I was an OCD solver for years before I created my first primitive cryptic way back in 2003. It was a themed puzzle cobbled together as part of a 21st birthday card I made for a friend. Many years of hobby-clueing passed before I dared attempt an authentic 15x15 puzzle, and even then I had much to learn about modern compiler etiquette.

How does having a Monday puzzle slot influence your style, if at all?

I think the best way to structure a crossword roster is to make Mondays easy and get progressively harder throughout the week. The New York Times does this really well, and Fairfax (Nine!) sort of follows this pattern. With this in mind, I’ve tried to make my cryptics gentle, but it goes against my natural instincts. However I have a weekly newsletter called PuzzleMail where I make slightly more difficult puzzles exclusively for subscribers.

It was a long + winding road before your Fairfax debut. Sketch your pilgrimage –

I distinctly remember the moment that I realised cryptic clueing was a high art. I was sitting on my porch in Moonee Ponds and I circled this DA clue: Web novel? He penned it (1,1,5). If you google it, you’ll see that the forums were awash with debate about the clue’s merits at the time. But for mine it was unquestionably gold. I was at university, and it was around this time that I submitted an essay to my English professor earnestly comparing cryptic crosswords to great works of poetry.

Later, I managed to get a job helping to collate the Fairfax puzzles pages, and happened to strike up a friendship (via correspondence) with the man himself! Generously, DA gave up some of his time to show me the deeper secrets of the craft, including the lesser known rules of grid construction and finer points of clue cooking. I was studying, solving and striving for a slot ever since, and was stoked to get the gig at Fairfax.

And what’s been the biggest lesson en route – aside from patience is a virtue?!

“You can’t please everyone”

What was the 1-across clue in your first ever cryptic puzzle?

See if you can work it out:

  • Had a tennis surface sense (Jan 16 being Day 1 of the Oz Open)

  • Was an anagram

  • Solution related to welcoming someone important (hehe)

  • Solution contains LR

You’re a cartoonist too, with LRtoons. Tell us about your drawing bug.

I taught myself to draw by plagiarising Far Side characters. In fact, I was so eager to channel Gary Larson that most of my early cartoons were about ducks and cows. Eventually I realised I needed to develop my own style, so I started drawing the noses differently. Coming up with ideas for cartoons is a very effective way to fight insomnia.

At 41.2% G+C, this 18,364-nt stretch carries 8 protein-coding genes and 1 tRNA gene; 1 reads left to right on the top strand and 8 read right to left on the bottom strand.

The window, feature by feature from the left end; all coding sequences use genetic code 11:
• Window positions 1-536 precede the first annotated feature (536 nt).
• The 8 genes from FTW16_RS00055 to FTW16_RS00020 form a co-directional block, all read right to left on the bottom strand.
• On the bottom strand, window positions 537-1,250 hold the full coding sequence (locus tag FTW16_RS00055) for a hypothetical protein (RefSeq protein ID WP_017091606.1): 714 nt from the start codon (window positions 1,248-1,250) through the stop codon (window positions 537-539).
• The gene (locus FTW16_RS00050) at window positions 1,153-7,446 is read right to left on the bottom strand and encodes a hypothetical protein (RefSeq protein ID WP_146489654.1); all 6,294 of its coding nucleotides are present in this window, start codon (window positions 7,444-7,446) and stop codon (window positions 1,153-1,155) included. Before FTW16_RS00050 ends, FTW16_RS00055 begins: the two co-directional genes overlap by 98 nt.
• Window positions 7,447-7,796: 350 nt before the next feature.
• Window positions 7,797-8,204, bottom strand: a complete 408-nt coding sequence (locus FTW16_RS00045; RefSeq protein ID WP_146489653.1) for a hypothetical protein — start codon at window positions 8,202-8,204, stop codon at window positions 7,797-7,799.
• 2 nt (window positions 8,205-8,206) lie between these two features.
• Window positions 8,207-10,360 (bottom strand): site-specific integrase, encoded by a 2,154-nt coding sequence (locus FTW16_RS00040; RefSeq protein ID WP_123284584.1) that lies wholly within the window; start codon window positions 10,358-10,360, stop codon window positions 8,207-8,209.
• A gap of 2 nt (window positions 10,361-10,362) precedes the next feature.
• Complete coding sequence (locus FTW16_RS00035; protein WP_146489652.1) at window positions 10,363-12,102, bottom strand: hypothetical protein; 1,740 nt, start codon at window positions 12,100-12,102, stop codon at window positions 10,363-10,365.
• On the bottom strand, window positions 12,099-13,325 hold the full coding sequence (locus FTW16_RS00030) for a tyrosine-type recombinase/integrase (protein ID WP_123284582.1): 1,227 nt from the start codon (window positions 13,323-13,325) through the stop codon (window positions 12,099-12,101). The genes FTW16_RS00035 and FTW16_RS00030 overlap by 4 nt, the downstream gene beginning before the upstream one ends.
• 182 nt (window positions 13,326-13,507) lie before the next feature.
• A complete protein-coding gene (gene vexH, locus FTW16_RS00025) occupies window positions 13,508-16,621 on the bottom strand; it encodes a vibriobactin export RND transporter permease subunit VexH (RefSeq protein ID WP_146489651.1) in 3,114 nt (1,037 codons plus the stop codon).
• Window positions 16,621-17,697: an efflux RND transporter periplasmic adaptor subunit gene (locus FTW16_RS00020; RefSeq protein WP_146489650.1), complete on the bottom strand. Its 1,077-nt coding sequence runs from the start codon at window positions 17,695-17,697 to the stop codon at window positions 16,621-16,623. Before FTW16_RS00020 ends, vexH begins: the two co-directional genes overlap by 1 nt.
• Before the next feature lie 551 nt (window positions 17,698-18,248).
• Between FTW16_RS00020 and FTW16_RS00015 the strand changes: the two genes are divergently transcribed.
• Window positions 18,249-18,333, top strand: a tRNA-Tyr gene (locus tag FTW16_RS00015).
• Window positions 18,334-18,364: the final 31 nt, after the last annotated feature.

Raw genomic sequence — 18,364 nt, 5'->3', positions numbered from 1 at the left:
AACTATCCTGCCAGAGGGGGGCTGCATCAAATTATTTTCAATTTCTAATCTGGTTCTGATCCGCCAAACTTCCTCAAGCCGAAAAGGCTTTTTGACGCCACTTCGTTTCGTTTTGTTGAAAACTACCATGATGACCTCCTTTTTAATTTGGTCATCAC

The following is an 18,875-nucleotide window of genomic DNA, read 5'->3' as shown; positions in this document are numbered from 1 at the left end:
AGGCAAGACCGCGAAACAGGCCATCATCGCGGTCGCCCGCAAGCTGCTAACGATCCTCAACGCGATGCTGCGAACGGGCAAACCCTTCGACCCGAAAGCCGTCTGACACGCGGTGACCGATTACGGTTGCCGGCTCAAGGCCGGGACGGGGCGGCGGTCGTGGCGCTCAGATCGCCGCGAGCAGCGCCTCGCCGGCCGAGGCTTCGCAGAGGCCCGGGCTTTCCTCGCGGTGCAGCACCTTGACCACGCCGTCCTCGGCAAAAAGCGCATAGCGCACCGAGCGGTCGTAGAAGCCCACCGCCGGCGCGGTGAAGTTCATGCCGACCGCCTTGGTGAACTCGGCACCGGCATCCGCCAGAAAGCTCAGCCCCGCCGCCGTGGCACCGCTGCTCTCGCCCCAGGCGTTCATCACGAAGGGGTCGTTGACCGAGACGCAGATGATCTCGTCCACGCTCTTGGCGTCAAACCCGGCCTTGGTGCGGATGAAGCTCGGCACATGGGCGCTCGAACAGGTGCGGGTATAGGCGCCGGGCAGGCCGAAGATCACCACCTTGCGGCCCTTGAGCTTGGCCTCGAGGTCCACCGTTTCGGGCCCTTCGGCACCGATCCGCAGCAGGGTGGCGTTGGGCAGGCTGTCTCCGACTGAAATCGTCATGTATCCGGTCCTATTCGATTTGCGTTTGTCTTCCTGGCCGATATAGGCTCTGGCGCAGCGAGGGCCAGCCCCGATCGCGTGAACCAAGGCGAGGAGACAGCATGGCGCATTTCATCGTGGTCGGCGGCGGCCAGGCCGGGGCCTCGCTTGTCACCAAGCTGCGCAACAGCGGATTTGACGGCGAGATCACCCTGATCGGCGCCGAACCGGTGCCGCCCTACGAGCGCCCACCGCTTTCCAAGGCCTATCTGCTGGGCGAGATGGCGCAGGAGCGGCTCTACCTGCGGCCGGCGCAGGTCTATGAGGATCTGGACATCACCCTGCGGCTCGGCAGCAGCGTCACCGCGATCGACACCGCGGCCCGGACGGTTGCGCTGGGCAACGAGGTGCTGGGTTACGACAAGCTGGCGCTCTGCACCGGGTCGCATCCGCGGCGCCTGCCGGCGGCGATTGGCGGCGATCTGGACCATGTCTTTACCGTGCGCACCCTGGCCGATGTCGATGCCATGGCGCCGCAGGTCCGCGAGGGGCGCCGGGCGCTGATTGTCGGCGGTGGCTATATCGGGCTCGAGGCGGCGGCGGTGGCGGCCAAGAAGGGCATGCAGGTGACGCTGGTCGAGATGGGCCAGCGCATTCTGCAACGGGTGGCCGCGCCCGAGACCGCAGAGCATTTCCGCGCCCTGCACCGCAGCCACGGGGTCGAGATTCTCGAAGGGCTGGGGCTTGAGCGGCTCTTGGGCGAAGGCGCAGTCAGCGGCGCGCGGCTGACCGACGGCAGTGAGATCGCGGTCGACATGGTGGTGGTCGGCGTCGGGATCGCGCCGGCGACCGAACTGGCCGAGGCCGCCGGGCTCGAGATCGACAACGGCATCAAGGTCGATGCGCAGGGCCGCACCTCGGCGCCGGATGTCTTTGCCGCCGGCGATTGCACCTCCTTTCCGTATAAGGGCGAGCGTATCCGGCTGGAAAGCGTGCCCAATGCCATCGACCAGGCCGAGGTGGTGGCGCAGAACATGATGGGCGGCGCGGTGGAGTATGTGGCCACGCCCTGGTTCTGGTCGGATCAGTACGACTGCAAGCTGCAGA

Three things about yourself, one of which is a lie.

  1. I have a metal plate in my face.

  2. I had a small speaking role in The Honourable Wally Norman (2003).

  3. I once witnessed a shooting in Harlem.

Special topic on Einstein Factor?

Futurama or Britpop.

This article originally appeared on DavidAstle.com

How to solve cryptic crosswords

Once you know the basics, cryptics are actually easier than regular crosswords.

Wordplay is all around us – in advertising, newspaper headlines, the nicknames we give each other, even the lame jokes our dads make. Cryptic crossword compilers use all of these familiar lingual tricks in their puzzles – the key to solving a clue is identifying which type of wordplay is being used.

A standard cryptic clue is made up of two elements: wordplay + definition. So, if you’re good at spotting the definition, which always appears at the beginning or end of a clue, then you’re well on you’re way to breezing through cryptic life.

So, let’s have a look at some of the most common varieties of clues.

Anagrams

Everyone who’s ever drawn letters out of the Scrabble bag understands the challenge of anagrammatical unraveling, and this is probably the most common type of cryptic clue.

As we’ve discussed, clues are made up of definition + wordplay (not necessarily in that order, of course). The wordplay section will often contain a hint to explain what type of wordplay is being used. We call this hint word a signpost or indicator.

Imagine you draw the letters I R A N P E T in Scrabble. If you’re good, you might realise you can make the word PAINTER, using all your letters, which will give you a great score! (You could also make REPAINT or PERTAIN!)